I wonder if the healer felt the same way about me rolling on those leather pieces, and whether they felt that I expected them to be mine and shied away from rolling. I wonder if I would have been annoyed to not win those pieces either and have come out of the evening with nothing, or whether, having gained a couple of nice items, the loot system took over and twisted my thoughts towards expectation and rightful ownership, exactly the things that I’d sworn to avoid, having been on the receiving end of such rolls in the past, and had evenings ruined by what I perceived as… no, not unfairness, what happened was fair by all the rules. Perhaps thoughtlessness? It’s all very subjective, and that’s the biggest issue with these loot systems. The boundaries of who has a claim to what are often blurred, grey and misty, like putting on the One Ring and trying to see clearly.
I wonder if anyone else even cares about this, or if I’m just someone who spends too much time reading things into situations that don’t exist. I’m not writing this to try to shame that person into giving me the weapon, hell, they may very well have a point of view that, when explained to me, will make me realise that they had just as much claim on the item as I felt I had. And I most definitely wouldn’t want the item now, there’s something odious about getting an item from someone because you whinged about it: it’s just what the loot system would want. No, I’m genuinely writing this because loot systems in most MMOs are utterly rubbish, and instead of just copying the Need/Greed system and forcing the players to come up with DKP and other overlaid systems in order to make things more fair – and often still failing and causing grief between players – developers should really put some effort into coming up with something that is an enabler of group play, not something that causes discord and resentment between otherwise friendly and reasonable players. At the end of the day your character in most modern MMOs is nothing, gear is everything, so why is the gear distribution system in most MMOs such a hideous archaic throwback that has probably never once worked well.
Developers wonder why so many people will happily Play Alone with Others in MMOs, and yet when you look at the odds stacked against having a good time when playing with other people, even people you consider friends, it’s no wonder that more and more players switch to solo play wherever they can.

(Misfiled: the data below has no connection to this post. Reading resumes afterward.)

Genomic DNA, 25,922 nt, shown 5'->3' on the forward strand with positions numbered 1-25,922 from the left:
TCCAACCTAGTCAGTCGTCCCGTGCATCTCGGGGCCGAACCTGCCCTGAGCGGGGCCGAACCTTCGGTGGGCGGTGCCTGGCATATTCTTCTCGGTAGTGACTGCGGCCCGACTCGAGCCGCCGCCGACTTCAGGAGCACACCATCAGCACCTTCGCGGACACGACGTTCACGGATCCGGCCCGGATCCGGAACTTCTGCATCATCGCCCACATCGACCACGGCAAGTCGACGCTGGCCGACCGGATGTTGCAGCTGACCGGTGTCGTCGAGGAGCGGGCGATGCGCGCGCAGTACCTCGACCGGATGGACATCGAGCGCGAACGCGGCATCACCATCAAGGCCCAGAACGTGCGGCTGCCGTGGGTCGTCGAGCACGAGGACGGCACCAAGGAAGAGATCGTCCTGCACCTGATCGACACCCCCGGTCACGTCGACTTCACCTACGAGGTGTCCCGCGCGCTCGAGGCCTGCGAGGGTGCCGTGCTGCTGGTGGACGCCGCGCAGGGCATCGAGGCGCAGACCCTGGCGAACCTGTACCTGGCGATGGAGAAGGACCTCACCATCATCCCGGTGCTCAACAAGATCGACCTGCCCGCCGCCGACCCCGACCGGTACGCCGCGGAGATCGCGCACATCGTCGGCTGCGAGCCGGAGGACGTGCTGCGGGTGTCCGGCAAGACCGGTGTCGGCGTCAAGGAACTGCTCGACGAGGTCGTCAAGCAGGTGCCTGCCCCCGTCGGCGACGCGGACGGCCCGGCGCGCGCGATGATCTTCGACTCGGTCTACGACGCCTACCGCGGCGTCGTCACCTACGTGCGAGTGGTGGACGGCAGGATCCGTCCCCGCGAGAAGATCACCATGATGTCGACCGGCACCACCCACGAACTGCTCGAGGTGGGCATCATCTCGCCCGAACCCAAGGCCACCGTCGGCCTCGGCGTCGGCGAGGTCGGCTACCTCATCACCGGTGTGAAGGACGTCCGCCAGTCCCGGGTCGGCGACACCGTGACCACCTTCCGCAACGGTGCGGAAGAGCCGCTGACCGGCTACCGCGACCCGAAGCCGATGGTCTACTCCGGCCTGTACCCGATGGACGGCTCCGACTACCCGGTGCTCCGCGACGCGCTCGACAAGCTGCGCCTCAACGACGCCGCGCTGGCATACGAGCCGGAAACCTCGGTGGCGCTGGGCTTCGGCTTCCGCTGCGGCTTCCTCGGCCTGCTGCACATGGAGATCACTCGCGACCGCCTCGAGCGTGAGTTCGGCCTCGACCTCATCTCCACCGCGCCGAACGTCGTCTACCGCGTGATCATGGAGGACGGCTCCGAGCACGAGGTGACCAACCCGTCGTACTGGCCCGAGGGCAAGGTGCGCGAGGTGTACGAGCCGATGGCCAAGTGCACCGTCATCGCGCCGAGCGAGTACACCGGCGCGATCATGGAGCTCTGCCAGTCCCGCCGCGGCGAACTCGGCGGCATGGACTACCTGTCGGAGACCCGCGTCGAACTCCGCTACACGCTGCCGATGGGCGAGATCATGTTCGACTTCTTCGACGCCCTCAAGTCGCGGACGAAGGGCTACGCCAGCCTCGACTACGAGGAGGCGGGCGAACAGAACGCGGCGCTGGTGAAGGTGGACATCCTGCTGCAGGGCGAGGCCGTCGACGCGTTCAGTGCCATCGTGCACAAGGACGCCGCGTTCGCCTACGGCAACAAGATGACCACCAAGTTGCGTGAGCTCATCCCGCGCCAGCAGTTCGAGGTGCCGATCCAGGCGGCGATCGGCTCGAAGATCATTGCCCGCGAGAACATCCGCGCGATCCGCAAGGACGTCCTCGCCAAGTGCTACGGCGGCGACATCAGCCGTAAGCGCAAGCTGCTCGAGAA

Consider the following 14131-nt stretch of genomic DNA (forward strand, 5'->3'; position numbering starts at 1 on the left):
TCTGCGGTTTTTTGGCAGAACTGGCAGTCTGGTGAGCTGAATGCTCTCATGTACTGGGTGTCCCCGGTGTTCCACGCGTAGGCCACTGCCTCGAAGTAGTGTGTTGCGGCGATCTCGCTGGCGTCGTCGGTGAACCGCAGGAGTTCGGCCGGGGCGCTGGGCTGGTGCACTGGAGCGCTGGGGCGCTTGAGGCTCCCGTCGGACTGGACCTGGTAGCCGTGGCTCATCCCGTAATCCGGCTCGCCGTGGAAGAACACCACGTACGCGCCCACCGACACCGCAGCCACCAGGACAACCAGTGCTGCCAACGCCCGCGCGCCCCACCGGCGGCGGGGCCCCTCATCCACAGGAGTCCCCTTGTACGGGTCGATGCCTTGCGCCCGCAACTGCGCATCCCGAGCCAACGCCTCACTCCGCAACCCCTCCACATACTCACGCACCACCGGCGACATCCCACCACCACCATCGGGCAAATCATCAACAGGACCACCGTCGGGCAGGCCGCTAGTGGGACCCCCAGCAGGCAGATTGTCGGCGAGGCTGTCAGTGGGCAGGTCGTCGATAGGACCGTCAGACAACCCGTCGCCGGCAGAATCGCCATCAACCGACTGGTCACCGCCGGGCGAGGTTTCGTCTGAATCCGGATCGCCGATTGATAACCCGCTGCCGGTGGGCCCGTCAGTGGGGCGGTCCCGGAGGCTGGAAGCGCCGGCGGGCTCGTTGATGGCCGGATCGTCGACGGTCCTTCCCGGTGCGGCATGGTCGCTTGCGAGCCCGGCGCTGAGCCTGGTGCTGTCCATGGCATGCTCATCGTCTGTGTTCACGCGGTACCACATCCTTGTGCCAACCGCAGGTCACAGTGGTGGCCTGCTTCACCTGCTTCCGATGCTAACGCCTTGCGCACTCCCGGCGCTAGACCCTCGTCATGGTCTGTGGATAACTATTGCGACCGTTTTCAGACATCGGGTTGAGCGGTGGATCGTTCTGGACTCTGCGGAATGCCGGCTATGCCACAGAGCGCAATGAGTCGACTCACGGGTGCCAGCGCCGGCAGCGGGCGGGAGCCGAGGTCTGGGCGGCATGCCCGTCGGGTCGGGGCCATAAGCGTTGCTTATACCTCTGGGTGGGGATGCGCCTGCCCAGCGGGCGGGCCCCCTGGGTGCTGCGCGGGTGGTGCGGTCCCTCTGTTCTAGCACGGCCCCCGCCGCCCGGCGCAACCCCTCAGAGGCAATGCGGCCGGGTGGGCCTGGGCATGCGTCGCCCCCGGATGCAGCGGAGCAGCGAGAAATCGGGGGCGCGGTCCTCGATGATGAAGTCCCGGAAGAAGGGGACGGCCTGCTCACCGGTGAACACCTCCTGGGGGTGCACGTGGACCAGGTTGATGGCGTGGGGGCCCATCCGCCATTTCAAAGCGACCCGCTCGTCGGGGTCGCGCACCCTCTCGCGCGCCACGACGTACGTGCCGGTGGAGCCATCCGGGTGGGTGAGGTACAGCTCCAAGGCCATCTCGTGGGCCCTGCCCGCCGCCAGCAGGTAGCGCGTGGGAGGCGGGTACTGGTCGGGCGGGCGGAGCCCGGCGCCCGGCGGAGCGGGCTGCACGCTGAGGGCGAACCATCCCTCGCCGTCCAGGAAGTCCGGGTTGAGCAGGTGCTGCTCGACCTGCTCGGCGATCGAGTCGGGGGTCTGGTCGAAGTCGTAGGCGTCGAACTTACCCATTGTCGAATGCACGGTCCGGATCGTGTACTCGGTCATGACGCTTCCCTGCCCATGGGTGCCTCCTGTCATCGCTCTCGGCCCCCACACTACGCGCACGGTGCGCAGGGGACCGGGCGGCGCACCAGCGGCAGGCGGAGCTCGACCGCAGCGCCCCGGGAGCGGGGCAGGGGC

Firstly you’ve got to be on the right continent as your friends. Then you have to be on the right server. Then you have to belong to the same faction. Then you have to be of a comparable level. Then you have to have the same quests. And if all of that comes together and you can finally run an instance together, you have to hope that the loot which drops is easily apportioned and that nobody is going to feel that they deserved the piece more. Which when it comes to players and loot, is an almost certainty no matter how good their intentions, the loot system bends all to its will eventually.
I’ve resolved to do what I normally do in these situations, and that’s to not give the loot system a chance. Let’s face it, nobody outside of the end-game in WoW (PvP twinks excepted) needs to care about gear, I could probably perform well enough as a meleer in a set of cloth caster gear that we’d still make it through an instance, but quest items are plentiful enough that I will be able to pull my weight with ease. Yesterday I was tempted again, and though my brooding Galadriel-like thoughts almost brought me to a bad place, I think I have resisted the temptation well enough, and hopefully this will allow me to not worry about the loot and just enjoy the dungeons of WoW and the companionship of others.
No longer is the loot is precious to us, we don’t wants it no more; nice friendses, that’s all we wants.